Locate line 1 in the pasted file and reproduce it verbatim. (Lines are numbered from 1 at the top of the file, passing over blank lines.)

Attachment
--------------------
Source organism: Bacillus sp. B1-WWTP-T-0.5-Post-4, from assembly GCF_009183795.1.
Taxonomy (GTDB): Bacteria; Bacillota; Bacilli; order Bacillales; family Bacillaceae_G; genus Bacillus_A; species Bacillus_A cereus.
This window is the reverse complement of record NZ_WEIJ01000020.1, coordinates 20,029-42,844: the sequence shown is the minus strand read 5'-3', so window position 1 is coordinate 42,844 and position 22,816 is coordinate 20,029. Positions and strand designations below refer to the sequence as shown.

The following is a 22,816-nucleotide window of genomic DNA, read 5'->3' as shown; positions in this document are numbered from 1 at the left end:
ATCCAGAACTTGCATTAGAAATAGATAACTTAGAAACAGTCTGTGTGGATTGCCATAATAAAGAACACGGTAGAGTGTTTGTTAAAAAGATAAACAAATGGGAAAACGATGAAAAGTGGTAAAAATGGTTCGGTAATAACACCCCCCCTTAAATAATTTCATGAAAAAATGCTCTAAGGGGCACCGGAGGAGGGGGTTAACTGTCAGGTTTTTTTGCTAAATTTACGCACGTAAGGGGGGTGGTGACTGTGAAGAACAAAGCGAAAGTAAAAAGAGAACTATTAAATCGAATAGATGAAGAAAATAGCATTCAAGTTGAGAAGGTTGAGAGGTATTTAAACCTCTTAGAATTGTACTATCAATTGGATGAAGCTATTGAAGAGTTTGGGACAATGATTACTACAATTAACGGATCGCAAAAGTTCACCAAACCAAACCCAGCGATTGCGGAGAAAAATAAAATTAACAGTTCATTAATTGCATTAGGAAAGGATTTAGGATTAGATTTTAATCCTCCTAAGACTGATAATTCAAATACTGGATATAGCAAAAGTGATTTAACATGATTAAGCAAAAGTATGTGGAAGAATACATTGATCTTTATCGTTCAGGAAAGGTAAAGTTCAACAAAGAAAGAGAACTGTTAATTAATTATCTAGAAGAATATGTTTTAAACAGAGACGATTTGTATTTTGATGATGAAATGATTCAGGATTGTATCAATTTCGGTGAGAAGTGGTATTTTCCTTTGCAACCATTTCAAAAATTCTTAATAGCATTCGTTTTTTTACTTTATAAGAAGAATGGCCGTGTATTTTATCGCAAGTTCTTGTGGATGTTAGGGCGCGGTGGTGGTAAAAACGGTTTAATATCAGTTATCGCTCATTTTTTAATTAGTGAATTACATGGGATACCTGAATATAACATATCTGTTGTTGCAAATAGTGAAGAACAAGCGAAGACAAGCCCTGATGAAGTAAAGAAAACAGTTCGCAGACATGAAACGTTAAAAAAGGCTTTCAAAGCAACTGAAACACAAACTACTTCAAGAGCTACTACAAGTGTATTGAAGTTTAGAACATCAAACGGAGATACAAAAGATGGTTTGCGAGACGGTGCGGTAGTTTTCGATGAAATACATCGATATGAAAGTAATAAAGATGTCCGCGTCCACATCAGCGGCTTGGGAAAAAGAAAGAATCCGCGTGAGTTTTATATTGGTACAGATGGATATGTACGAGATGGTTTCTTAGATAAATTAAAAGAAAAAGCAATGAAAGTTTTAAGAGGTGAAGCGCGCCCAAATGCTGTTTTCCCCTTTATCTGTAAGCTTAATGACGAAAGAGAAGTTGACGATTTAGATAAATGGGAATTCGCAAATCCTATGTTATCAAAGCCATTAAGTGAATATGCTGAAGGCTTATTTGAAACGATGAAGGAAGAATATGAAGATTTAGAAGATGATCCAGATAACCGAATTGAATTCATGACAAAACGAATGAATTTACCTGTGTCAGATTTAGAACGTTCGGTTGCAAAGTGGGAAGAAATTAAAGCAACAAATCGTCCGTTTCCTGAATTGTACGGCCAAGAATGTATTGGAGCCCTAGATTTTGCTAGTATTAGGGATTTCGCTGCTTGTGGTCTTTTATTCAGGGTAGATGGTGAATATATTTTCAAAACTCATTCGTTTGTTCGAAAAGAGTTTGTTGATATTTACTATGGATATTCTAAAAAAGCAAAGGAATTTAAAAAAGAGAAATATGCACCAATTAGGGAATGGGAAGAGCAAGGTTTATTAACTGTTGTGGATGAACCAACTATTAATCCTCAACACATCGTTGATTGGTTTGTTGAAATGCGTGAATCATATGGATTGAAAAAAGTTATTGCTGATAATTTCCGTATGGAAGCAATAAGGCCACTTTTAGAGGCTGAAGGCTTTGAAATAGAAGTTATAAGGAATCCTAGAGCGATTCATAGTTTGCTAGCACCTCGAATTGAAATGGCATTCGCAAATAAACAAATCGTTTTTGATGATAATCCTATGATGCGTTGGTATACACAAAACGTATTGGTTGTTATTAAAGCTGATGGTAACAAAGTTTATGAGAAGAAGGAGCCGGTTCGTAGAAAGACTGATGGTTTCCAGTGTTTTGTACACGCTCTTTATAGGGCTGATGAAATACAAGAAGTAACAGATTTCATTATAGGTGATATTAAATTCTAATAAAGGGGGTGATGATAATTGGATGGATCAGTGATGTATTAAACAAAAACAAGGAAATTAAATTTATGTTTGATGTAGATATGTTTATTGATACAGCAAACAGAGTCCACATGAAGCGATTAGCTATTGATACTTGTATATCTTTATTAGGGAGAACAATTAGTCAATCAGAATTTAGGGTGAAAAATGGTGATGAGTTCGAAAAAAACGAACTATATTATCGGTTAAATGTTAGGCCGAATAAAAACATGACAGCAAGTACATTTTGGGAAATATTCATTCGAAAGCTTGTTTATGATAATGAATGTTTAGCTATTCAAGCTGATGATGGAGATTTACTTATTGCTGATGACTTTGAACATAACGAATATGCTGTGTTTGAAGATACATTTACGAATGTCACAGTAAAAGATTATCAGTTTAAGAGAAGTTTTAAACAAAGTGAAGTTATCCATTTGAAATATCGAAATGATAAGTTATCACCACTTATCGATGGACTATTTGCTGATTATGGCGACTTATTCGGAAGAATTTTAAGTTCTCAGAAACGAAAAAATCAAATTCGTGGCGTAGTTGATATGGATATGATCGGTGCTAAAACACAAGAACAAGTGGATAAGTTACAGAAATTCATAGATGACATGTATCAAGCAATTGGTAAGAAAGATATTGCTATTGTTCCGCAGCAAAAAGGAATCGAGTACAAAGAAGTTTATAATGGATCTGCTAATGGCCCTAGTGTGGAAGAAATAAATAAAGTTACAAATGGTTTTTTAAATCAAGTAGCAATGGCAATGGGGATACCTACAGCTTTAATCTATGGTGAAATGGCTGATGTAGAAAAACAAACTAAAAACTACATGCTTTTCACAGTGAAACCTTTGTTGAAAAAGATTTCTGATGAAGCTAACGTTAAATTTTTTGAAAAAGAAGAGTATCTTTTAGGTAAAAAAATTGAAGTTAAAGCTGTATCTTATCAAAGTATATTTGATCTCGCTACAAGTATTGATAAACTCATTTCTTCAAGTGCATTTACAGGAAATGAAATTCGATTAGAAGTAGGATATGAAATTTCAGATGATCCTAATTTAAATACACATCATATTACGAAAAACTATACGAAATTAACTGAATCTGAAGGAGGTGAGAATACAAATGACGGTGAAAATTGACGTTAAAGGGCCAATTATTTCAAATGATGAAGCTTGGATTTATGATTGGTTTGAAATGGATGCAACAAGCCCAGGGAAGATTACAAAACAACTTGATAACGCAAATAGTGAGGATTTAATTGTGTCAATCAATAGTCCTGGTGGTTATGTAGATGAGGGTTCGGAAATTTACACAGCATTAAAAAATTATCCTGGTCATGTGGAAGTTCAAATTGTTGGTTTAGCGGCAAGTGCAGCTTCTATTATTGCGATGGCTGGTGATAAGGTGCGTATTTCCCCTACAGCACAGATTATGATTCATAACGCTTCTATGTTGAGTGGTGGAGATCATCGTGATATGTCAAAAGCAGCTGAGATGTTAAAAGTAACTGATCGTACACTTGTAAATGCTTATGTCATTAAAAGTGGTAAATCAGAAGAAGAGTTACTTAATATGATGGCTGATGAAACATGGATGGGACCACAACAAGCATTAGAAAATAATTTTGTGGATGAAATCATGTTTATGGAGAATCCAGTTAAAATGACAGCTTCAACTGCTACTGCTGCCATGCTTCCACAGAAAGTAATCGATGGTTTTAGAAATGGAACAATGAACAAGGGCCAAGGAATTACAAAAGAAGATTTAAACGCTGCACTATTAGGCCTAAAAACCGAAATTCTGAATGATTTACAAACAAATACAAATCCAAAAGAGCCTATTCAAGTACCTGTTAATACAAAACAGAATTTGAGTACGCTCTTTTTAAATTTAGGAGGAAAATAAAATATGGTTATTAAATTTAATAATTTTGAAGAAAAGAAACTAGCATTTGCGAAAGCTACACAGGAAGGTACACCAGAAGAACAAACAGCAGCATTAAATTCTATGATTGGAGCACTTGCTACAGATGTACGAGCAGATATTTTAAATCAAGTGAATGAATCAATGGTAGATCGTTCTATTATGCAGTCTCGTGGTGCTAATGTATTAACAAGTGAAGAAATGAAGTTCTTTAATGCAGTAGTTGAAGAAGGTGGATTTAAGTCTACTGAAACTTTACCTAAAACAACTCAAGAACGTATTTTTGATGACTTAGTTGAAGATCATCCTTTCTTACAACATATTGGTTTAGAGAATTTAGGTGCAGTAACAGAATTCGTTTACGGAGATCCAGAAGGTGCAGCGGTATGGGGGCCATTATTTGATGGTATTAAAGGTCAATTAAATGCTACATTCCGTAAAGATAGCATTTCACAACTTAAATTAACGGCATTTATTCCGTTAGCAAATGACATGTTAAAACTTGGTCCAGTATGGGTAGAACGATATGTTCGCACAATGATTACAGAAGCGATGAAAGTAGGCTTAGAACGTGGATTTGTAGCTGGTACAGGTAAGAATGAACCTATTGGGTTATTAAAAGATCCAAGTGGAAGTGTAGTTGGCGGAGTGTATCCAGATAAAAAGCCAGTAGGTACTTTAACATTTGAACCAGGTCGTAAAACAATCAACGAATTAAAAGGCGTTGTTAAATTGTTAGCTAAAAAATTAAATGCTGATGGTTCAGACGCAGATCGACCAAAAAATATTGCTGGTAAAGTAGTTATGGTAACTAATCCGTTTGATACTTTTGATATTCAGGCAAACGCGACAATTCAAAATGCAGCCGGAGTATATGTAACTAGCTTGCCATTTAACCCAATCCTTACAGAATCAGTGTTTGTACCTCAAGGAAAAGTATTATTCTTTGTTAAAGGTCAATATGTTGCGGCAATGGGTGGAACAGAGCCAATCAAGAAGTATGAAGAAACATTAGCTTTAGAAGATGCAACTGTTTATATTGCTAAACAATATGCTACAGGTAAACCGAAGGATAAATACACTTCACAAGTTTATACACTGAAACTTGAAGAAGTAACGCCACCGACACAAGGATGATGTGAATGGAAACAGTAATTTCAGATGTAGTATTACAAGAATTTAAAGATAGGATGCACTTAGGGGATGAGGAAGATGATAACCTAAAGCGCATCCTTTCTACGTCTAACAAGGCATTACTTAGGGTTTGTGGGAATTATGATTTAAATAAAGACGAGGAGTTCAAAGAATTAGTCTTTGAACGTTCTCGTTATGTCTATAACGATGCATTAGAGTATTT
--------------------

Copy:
Source organism: Bacillus sp. B1-WWTP-T-0.5-Post-4, from assembly GCF_009183795.1.